I’ve probably read 5 secular/clinical books on shame for every one spiritual book related to the topic. The whole of that reading was also accompanied with inner work. What does what I am reading/learning have to do with this issue within me? It has been accompanied with confessions and other explorations. I’ve thrown away about 5 versions of the book. I’ve written short, targeted articles for the blog on the topic, and given a number of lectures at conferences which have allowed for a lot of conversation.

    I met with Fr. Zacharias of Essex (the disciple of St. Sophrony) and discussed the topic. His writing has been extremely helpful – but – I’ve seen that I understand far more of it as time has gone on – which means re-reading things as the “questions” mature.

    What we want, what we seek, is the Kingdom of God, Christ Himself, and nothing less. So, the real question is how does reading serve that purpose. The only real guide I’ve ever found is that of being honest and uncovering our questions, and then following the questions…doggedly. And then, the learn the difference between the acquisition of answers and the acquisition of information. We do not want to become experts about information – we want to become embodied answers to the question: “What must I do to be saved?”

    I would underline the fact of the non-spiritual books I’ve been reading in this process. We make a mistake in reading exclusively in “spiritual writings.” Good literature is important. History, science, etc. are also important (according to our background and ability to understand).

    Here’s a good rule of thumb: if we quote from a church father or a spiritual writer in answer to somebody else’s question (as in a conversation), did I just share something I read somewhere, or did I share something that I actually know, that I’ve actually made my own because I have lived it, walked around in it, and seen its benefits and its pitfalls? Much of what I see and encounter in our Orthodox internet world is of the former – and it’s pretty much useless. It keeps our lives and our conversations stuck in a very shallow place. It keeps us from engaging the heart.

    So, these are my thoughts here in the morning.

  17. Father, if I may, speaking of books, I find certain books or stories soothe me, and I read them over and over again. I don’t read them very well. Often I don’t pay attention, I daydream, or I skip over passages. Just as when I read the Bible or when I pray, I suppose. But they still soothe. At the same time, they break my heart, so to speak – they lead to such a contrition.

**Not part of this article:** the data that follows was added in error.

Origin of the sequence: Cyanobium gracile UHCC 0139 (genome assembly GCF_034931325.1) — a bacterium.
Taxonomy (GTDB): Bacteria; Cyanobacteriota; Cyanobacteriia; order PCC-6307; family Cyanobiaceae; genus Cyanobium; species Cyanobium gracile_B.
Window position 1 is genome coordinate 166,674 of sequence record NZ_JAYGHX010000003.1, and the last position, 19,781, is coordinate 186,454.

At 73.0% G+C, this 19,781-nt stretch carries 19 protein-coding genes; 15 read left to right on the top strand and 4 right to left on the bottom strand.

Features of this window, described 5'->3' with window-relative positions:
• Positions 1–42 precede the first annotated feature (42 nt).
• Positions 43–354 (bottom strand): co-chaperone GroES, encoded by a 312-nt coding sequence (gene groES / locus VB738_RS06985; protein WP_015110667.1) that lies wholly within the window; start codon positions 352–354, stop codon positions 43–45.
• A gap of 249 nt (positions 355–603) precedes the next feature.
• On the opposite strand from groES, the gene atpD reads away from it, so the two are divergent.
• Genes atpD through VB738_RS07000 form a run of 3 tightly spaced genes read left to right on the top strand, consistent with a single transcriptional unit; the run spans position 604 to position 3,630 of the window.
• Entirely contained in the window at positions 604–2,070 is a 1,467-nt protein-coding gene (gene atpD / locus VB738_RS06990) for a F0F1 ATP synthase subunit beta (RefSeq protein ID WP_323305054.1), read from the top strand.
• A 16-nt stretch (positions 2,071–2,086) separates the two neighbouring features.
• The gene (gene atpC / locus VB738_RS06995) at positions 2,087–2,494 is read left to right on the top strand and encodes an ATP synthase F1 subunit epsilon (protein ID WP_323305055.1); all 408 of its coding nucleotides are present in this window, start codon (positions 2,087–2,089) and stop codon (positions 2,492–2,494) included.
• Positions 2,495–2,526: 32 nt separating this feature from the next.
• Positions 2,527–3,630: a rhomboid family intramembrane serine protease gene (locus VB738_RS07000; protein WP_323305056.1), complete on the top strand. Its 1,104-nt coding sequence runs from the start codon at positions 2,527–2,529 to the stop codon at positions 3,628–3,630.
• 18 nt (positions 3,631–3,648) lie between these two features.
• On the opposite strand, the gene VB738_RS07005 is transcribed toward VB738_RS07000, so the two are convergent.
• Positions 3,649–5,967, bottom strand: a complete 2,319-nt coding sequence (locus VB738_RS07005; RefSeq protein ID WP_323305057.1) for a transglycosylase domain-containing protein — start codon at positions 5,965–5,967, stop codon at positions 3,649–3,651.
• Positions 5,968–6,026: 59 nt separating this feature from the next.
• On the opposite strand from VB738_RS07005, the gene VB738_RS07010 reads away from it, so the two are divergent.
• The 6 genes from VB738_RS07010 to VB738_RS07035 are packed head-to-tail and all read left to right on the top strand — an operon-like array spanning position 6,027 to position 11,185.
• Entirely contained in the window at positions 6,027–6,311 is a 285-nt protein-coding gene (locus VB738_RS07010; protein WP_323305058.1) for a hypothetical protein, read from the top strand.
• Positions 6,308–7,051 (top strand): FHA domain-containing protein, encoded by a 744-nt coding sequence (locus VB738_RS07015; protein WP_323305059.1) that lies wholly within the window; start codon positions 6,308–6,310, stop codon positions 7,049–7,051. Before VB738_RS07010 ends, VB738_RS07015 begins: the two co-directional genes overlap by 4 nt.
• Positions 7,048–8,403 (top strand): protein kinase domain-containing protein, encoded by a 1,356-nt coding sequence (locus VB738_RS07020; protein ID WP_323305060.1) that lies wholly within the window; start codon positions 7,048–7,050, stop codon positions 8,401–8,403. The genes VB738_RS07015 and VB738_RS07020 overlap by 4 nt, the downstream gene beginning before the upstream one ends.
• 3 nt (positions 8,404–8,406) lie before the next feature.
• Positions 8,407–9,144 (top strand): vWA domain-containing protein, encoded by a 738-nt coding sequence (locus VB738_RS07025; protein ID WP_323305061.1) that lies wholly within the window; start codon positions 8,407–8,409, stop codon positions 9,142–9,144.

I have been “reading” Wounded by Love and a handful of Elder Paisios’ books this past year or two. Such a balm…

  18. Thank you Father Stephen for this timely post. I have recently started attending a ” grief support” group. I still sometimes feel emotionally overwhelmed by the fact that my dad passed away 7 years ago. I don’t talk about him and I become tearful when others bring his memory. I was told that I haven’t ” accepted” the loss and that’s what I need to work on. I grew up in the Orthodox faith and I have no doubt about how my dad is spending eternity, but somehow this ” knowledge” is not helping with my grief. It’s insightful to read that grief is not a sickness or a problem to be fixed. Something I shared in the group a couple of weeks ago was that I think death is wrong and is not supposed to happen. I resonate with not normalizing it, however it feels out of the ordinary to still be emotionally overwhelmed and avoiding the topic several years after the loss. What am I missing here?

  19. Thankyou Father,

    My deeper question was probably how and why to read which you answered with some lovely morning thoughts as you say 🙂

    Salaam thanks for pointing out that type of reading and the soothing nature of it. I have done much of that type of reading, (but more than books; blogs, community groups etc) often leads to more change in the heart than an overly analytical approach. And yes certain books by Orthodox saints have a similar graceful effect as the scriptures, might I say because both are the Word of God?